Contrary to what you may think, the price you see on the sticker isn’t always the price you have to pay, according to Emily Hunter, an associate professor of management at Baylor University.
“I find that people in general don’t consider negotiating an option when they’re at a store,” Hunter says. “They think about it as an option at a garage sale, but not like a big-box retailer.”
One possible tactic: Shoppers can use a defect as leverage for a discount. (Think fruit that is bruised or a shirt that has a small tear or stain.) Additionally, if there’s any question of how much an item costs — such as if it’s not clearly marked on the shelf — try requesting the lower of the potential prices.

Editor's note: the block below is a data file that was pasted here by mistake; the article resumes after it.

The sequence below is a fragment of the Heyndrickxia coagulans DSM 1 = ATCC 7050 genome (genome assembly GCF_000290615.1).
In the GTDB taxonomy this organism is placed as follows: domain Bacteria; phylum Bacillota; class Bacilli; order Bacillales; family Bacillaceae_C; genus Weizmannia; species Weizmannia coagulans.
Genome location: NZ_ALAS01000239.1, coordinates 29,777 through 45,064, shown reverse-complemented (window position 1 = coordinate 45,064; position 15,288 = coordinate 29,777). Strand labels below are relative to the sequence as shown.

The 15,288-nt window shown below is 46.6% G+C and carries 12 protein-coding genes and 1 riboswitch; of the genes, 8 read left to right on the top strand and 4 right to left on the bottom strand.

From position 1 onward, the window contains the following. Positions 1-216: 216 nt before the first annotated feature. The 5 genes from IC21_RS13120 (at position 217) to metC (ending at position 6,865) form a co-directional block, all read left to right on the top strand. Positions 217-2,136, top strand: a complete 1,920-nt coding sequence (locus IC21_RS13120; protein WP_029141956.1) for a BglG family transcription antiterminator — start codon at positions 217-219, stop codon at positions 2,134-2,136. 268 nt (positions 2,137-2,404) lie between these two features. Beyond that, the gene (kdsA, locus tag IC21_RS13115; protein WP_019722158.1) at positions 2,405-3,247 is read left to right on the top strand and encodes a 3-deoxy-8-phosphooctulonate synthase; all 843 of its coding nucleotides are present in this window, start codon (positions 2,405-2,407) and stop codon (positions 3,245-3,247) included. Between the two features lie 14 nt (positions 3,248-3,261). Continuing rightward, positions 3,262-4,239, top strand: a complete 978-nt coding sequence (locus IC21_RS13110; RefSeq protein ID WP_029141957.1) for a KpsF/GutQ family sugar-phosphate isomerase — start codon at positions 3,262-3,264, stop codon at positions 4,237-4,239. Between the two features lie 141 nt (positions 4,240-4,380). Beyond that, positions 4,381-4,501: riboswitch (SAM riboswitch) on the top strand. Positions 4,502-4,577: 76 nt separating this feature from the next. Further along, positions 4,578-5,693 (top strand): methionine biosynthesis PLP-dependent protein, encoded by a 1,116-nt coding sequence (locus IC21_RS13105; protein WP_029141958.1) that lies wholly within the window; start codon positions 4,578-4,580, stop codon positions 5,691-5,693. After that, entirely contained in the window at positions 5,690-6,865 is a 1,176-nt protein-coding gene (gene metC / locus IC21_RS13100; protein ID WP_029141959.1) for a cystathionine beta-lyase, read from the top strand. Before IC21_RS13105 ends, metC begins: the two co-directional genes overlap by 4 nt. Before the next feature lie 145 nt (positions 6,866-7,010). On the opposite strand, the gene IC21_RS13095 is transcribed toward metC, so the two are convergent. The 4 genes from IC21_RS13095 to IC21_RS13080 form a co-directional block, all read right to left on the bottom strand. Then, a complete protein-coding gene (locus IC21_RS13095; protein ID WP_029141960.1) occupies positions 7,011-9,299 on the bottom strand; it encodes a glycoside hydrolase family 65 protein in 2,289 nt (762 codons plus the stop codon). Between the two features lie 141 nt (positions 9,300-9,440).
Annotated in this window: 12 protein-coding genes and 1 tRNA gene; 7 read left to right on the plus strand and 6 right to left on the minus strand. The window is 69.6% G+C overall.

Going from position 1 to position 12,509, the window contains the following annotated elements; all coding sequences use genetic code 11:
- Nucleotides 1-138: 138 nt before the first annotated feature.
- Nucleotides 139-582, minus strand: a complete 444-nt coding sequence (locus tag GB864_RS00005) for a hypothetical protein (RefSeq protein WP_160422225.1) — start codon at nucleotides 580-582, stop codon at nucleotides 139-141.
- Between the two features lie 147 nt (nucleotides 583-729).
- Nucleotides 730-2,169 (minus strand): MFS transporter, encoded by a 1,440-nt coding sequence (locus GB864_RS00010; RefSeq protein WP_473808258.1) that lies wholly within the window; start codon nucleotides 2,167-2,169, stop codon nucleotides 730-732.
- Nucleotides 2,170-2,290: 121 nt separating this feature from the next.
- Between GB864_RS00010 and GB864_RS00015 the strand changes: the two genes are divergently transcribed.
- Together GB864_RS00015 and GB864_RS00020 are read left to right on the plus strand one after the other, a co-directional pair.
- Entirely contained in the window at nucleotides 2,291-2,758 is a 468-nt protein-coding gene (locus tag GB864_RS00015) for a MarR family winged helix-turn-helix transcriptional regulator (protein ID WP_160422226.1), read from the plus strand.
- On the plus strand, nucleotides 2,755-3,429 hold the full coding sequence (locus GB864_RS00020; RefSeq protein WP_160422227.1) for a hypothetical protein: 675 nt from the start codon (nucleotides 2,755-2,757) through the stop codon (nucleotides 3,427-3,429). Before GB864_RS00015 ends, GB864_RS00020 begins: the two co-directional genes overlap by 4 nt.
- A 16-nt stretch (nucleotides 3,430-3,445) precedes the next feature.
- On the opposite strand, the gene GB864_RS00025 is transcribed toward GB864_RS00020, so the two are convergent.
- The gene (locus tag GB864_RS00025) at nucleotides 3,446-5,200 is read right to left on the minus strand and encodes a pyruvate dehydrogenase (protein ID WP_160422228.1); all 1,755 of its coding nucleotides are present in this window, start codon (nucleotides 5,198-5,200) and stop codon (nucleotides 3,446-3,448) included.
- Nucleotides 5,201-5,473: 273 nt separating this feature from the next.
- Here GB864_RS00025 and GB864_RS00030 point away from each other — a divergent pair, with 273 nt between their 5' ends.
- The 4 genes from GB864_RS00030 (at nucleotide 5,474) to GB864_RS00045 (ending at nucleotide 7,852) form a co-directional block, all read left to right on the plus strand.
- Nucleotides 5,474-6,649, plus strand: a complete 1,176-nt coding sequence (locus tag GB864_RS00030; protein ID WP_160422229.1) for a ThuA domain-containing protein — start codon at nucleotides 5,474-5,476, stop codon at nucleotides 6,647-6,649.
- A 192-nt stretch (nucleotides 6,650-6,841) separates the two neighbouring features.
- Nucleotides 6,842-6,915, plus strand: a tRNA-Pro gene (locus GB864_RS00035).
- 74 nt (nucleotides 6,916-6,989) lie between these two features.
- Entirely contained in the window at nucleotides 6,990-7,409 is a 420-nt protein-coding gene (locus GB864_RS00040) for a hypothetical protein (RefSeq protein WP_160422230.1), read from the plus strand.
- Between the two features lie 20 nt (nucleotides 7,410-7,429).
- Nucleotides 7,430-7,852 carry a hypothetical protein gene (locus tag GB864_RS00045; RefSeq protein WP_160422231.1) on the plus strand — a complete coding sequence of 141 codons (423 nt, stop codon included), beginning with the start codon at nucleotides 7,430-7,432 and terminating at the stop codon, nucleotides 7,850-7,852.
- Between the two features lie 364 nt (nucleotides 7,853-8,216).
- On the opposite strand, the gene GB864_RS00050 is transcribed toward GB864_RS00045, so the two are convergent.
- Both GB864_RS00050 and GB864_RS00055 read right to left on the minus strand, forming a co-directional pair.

Even if there’s nothing wrong with a product, you can still ask for a lower price, Hunter says. Particularly on big-ticket items, retailers may want to work with you to win your business. To get the best outcome, be sure to clearly state what you want — such as 30% off — instead of starting with “what’s the best price you can give me?”